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**Sz. Rózsa: Surveying I. – Lecture 1**

**Outline**

**Sz. Rózsa: Surveying I. – Lecture 1**

**Introduction**

**Lecturers**

**Lectures**

**Dr. Szabolcs Rózsa**

Department of Geodesy and Surveying,

K. building groundfloor 16.

**Practicals**

**Dr. Lóránt Földváry**

Department of Geodesy and Surveying,

K. building groundfloor 16.

**Mr. Albert Kiss**

Department of Geodesy and Surveying

K. building groundfloor 16.

**Sz. Rózsa: Surveying I. – Lecture 1**

**Introduction**

**Course details**

• **First part of a two-semester-course**

• **4 hours/week (equally divided between lectures and **

**practicals)**

**Communication:**

• **Activities involve lectures, practicals, tutorials and a field **

**practice**

• **Lectures - provide the theoretical background of the topics**

• **Practicals - practical sessions, in which You’ll carry out **

**measurements and process them.**

• **Tutorials - if there’s a need for additional guidance in the **

**preparation for assessments. Please note that You have to arrange an appointment in due time.**

• **Field practice - a 9-day-long intensive course after the **

**course Surveying II.**

**Sz. Rózsa: Surveying I. – Lecture 1**

**Introduction**

**Attendance:**

• **Please attend all scheduled lectures, seminars and **

**practicals**

• **Please note: **attendance falling below 70% may lead to failing the course irrespective of the academic performance**.**

**Sz. Rózsa: Surveying I. – Lecture 1**

**Introduction**

**Classroom tests:**

• **Altogether 4 classroom assessments:**

• **Practicals 1-4 (10 points)**

• **Using a theodolite – must pass**

• **Practicals 10-11 (10 points)**

• **Theory (involving the topics of the lectures) – 80 **

**points**

**Course Evaluation:**

Excellent good satisfactory pass fail

(5)

(4)

(3)

(2)

(1)

87-99

75-87

62-74

50-61

0-49

**You’re required to achieve a minimum of 50% in each classrom test to pass the course.**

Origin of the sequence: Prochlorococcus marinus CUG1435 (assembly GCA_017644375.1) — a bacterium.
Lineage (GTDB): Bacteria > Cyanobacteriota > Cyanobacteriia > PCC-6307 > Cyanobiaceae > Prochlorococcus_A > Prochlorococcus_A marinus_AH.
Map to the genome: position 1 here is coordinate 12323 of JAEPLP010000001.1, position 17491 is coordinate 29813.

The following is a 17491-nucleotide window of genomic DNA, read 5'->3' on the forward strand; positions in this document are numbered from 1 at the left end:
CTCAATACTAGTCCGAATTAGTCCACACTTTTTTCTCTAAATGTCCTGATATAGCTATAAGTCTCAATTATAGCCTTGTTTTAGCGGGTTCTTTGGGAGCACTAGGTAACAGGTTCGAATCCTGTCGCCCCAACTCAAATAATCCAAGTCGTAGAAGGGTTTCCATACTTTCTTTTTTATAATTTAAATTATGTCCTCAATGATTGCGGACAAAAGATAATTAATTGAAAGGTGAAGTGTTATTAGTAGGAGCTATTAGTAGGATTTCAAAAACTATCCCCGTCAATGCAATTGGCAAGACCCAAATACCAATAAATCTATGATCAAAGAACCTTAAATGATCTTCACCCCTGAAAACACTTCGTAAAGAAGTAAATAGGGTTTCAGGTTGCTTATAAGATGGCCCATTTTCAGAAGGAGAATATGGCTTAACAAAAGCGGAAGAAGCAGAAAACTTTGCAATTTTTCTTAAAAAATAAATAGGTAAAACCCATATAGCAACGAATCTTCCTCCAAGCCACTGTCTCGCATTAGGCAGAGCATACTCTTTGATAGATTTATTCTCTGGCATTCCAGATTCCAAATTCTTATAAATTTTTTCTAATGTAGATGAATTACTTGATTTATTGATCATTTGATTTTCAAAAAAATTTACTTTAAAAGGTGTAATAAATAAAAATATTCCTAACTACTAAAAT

**Sz. Rózsa: Surveying I. – Lecture 1**

**Introduction**

**Learning resources:**

• **Some of the lecture notes are available for download on **

**the website of the department: http://www.geod.bme.hu/index_e.html**

• **However You shall write own notes during the lectures, **

**too.**

• **You’ll be suplied with computational sheets, field notes **

**etc. during the course.**

• **Textbook:**

**A. Bannister - S. Raymond - R. Baker**

**: Surveying (Seventh **

**Edition, Prentice Hall, 1998) **

**Cca. 16000 HUF**

**Sz. Rózsa: Surveying I. – Lecture 1**

**Lecture notes can be downloaded from:**

**Website http://www.geod.bme.hu/index_e.html**

**Sz. Rózsa: Surveying I. – Lecture 1**

**Website**

**Sz. Rózsa: Surveying I. – Lecture 1**

**Introduction**

**Historical Surveying**

**Surveying - Science and Profession**

**Methods of height determination**

**Levelling**

**The surveyors’ level**

**Outline**

**Sz. Rózsa: Surveying I. – Lecture 1**

**Historical Surveying**

**What is Surveying?**

**The art of making measurements of the relative positions of natural and man-made features on the Earth’s surface, and the presentation of this information either graphically or numerically.**

**Since when?**

**The first surveying works date back to the antiquity, the **

**Greek provided the first account of surveying techniques.**

**Euclid founded the theoretical background for surveying by the development of his geometry.**

**Sz. Rózsa: Surveying I. – Lecture 1**

**Historical Surveying**

**Eratosthenes **

**(ca. 250 BC)**

**„Spherical Earth”**

**Sz. Rózsa: Surveying I. – Lecture 1**

**Historical Surveying**

**Sz. Rózsa: Surveying I. – Lecture 1**

**Introduction**

**Historical Surveying**

**Surveying - Science and Profession**

**Methods of height determination**

**Levelling**

**The surveyors’ level**

**Outline**

**Sz. Rózsa: Surveying I. – Lecture 1**

**Surveying - Science and Profession**

**Surveying vs. Geodesy**

• **in most languages there are no distinctions between **

**the terms**

• **in English (according to Vanicek - Krakiwsky): **

• **Surveying: the practice of positioning **

• **Geodesy: the theoretical foundation of surveying**

**Geodesy is the scientific background of Surveying as a profession.**

**Sz. Rózsa: Surveying I. – Lecture 1**

**Surveying - Science and Profession**

**Surveying:**

**The art of making measurements of the relative positions of natural and man-made features on the Earth’s surface, and the presentation of this information either graphically or numerically.**

**Geodesy:**